Here is a thought provoking question: why is that a higher proportion of black people today have college degrees than did white people in the 1950s, and have not translated that 300% increase in educational attainment into the same levels of prosperity? Maybe the universities and colleges should re-evaluate their decisions to throw in with the leftist indoctrinators and go back to providing rigorous and relevant educational content. Real education can make any life matter.

The problem is not just that blacks today are not as well off as whites, it is that on balance, black people today are not as well off as their own grandparents – more live in poverty, more live in broken homes, more are unemployed, more are in prison, more live in unsafe neighborhoods, more have drug addictions, and more have abortions. All “white people”, did not bring this about; liberal white people did, by undermining the values that produce independent and productive adults and coherent civilizations, and ostracizing black leaders who speak up in favor of traditional values and individual liberty.

If you have a black child, who would you rather have come and speak to her about what she can do to be successful in life – Ben Carson or this whitey-stand-up lady? This lady would tell your little girl that she can’t be successful until all the white people in the audience stand up. Ben Carson would (I think) tell her not to wait for someone else; he would tell her to study hard, work even harder, respect others, marry once and marry well and THEN have children, trust in God, give to charity, volunteer, save money, avoid drugs, don’t commit crime, eat healthy and exercise, and obey the ten commandments. I suspect that Dr. Carson would make quite an impression on your little girl; conversely, I doubt that your little girl would remember the old white lady’s name in a week.

If there is any validity at all to the largely delusional notion of white privilege that is proving to be such a lucrative side gig for university professors who do not teach or do research that anyone reads, it is the privilege of being raised with traditional values; proportionately more white kids are raised in drug-free and crime-free homes with two parents, regular church attendance, continuous employment, discipline, and education as a priority. In households where these factors are present, black and white families are indistinguishable in terms of income, wealth, health, and levels of social dysfunction – suicide, drug abuse,sexual abuse, etc.

For centuries, medical practitioners were certain that infections were caused by too much blood, and the “settled science” treatment was to attach leeches. When the infections worsened, the smart people’s answer was always, more leeches. As fevers rose, the answer was, even more leeches. As the patient slipped into coma, still more leeches. And when the patient died, the cause of death was obvious: not enough leeches. Never did it occur to them that they were wrong about the cause of infection; and those who dared question the orthodoxy of the day were labeled deniers, banished from medical practice, and shunned by elite society. The word deplorables comes to mind.

This is pretty much the story of the progressive movement over the past century – guessing wrong about the causes for all the troubles in the world and answering every failure of their own policy prescriptions with demands for more leeches (government programs and tax dollars). Poverty does not cause sociological dysfunction; it is the other way around. Race is not a disability; embracing racial victimhood is.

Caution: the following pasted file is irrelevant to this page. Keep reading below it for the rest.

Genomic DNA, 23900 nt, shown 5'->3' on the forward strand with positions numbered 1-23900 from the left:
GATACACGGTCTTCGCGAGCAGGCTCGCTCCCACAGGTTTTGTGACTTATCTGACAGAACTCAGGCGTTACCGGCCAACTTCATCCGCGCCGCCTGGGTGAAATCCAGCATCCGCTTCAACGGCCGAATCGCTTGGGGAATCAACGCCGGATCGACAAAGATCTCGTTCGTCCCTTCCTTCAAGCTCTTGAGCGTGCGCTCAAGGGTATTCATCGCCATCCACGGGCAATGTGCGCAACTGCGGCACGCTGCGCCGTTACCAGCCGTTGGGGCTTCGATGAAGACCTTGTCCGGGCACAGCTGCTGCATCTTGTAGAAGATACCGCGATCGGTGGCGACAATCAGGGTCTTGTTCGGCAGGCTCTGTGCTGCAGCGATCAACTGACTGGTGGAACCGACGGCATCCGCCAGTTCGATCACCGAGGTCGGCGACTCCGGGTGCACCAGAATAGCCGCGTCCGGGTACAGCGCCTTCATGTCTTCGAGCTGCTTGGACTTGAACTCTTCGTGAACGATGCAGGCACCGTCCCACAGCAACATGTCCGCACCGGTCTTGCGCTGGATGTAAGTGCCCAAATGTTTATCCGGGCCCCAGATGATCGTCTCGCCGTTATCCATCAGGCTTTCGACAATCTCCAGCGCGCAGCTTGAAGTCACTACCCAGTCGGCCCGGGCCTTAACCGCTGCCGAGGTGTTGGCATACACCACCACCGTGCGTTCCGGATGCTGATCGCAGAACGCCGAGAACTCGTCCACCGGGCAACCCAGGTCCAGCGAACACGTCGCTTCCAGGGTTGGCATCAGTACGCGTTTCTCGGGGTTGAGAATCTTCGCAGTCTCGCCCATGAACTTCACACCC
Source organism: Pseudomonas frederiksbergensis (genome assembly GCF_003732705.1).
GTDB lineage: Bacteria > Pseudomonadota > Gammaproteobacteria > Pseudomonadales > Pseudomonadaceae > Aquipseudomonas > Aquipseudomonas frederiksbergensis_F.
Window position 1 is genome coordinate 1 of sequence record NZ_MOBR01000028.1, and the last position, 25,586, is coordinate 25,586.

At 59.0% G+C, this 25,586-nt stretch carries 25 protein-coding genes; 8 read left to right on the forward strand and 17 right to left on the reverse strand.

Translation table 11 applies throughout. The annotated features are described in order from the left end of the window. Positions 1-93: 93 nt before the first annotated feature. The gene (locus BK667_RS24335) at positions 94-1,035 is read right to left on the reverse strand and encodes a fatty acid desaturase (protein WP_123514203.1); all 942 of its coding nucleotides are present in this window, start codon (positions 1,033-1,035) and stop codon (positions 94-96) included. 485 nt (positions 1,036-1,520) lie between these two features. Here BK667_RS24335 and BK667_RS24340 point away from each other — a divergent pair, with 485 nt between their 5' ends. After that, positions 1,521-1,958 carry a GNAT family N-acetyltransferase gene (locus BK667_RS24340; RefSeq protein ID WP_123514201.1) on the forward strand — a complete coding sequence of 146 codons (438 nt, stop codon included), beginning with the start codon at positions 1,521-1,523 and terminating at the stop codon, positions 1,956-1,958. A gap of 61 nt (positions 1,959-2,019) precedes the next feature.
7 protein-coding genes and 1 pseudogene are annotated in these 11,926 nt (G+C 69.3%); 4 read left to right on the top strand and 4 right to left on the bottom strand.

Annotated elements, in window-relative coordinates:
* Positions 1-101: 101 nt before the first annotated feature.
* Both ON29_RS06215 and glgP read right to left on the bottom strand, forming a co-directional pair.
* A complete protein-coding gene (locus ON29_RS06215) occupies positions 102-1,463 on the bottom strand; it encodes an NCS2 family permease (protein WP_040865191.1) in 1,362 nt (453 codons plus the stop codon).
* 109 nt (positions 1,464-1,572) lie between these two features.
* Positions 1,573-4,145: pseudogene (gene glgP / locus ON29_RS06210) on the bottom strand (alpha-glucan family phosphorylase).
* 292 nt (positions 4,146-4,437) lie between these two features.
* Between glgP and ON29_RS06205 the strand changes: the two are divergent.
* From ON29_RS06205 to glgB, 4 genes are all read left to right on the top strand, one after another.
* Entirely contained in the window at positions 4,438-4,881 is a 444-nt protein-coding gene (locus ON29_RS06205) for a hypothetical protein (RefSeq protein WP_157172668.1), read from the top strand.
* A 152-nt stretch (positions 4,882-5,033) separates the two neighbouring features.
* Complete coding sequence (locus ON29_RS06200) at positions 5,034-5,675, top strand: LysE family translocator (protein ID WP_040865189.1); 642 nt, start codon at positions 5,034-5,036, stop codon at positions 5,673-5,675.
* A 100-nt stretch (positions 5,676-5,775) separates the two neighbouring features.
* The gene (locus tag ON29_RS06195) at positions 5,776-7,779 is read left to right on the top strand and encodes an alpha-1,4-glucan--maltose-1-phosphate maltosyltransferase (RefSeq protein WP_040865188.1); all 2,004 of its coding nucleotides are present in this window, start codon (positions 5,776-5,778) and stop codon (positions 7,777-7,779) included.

Had I been in attendance at this lecture, I would have taken her challenge to stand up…and then walked out. That does not make a racist; it just means my mind has not been occupied by democrats. It was not a brilliant thought-provoking lecture clip, it was involuntary group therapy where only one person gets to talk.

Presty the DJ for Sept. 26

The number one song today in 1960:

The number one song today in 1964:

Today in 1965, Roger Daltrey was fired from The Who after he punched out drummer Keith Moon. Fortunately for Daltrey and the Who, he was unfired the next day. (Daltrey and Pete Townshend reportedly have had more fistfights than Muhammad Ali and Joe Frazier.)

Continue reading “Presty the DJ for Sept. 26”

Presty the DJ for Sept. 25

The number one song today in 1965 was this pleasant-sounding, upbeat ditty guaranteed to leave a smile on your face:

That was on the same day that ABC-TV premiered a cartoon, “The Beatles”:

The number one British song today in 1968:

Today in 1970 was the premiere of a sitcom based on the Cowsills:

Unlike the Cowsills, only two members of the on-camera Partridge Family performed with the Partridge Family band (which were a group of session musicians): David Cassidy, who sang lead, and Shirley Jones, who sang backup vocals.

Today in 1975, singer Jackie Wilson suffered a heart attack while singing “Lonely Teardrops” in a casino in New Jersey. The heart attack caused brain damage, and Wilson died in 1984.

Today in 1982, viewers of NBC-TV’s “Saturday Night Live” got to see Queen:

Today in 1989, viewers of “Saturday Night Live” got to see Neil Young:

Britain’s number one single today in 2006 wasn’t from a British act (though the song was written by Elton John):

Birthdays start with John Locke (not the philosopher) of Spirit:

Owen “Onnie” McIntyre of the Average White Band:

Burleigh Drummond played, what else, drums for Ambrosia:

Two deaths of note:  today in 1980, John “Bonzo” Bonham, drummer for Led Zeppelin, died of a vodka overdose:

Today in 1999, Stephen Canaday of the Ozark Mountain Daredevils died when his World War II plane stalled and crashed into a tree: